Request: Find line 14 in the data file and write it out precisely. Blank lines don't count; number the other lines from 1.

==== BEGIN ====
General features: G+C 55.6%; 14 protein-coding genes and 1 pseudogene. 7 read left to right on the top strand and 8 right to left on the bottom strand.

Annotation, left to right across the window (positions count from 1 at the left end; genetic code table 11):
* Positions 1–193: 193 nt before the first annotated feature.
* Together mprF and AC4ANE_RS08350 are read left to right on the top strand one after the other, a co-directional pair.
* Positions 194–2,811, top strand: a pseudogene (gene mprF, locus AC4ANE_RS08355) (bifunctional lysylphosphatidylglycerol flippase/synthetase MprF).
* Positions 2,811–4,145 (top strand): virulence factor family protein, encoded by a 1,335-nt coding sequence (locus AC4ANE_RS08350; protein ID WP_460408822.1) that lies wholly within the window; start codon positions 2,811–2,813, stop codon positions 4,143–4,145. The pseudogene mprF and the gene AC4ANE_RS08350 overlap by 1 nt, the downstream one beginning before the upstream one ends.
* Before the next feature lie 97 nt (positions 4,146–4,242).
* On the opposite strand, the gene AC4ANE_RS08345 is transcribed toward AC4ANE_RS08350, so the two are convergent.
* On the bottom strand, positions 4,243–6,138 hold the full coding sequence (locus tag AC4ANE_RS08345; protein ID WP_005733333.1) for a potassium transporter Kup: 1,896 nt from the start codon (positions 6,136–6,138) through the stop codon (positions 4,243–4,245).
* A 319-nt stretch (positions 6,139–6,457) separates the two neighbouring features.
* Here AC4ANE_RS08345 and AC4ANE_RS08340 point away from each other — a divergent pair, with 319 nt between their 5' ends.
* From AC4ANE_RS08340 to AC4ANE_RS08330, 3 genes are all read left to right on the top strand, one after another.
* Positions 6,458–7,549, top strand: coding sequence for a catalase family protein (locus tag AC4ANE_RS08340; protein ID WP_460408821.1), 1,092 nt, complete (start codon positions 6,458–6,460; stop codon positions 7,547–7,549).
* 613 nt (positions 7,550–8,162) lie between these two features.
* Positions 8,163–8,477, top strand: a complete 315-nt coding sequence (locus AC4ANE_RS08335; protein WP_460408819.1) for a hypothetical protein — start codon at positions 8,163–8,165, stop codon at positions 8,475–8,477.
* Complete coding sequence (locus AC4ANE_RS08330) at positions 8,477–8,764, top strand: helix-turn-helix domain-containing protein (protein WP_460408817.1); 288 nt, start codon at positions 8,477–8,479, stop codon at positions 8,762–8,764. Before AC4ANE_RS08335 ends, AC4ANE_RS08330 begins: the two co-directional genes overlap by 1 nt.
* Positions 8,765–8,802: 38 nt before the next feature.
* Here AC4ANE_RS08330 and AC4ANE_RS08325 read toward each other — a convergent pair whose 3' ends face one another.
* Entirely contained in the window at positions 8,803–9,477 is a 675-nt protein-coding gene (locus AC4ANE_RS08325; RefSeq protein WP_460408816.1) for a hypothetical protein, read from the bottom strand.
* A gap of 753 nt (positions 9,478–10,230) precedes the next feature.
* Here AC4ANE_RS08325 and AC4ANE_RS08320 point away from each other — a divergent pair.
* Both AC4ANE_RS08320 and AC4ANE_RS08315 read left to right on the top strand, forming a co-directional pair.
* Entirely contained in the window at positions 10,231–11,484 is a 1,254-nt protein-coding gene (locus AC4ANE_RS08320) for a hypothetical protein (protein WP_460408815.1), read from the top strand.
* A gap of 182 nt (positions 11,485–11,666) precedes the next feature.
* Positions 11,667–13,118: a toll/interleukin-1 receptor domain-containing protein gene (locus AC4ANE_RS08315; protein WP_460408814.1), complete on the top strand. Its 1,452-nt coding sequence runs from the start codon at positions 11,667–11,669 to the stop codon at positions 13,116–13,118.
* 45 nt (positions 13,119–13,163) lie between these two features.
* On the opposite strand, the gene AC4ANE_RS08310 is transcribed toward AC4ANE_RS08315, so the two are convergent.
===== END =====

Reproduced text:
* 613 nt (positions 7,550–8,162) lie between these two features.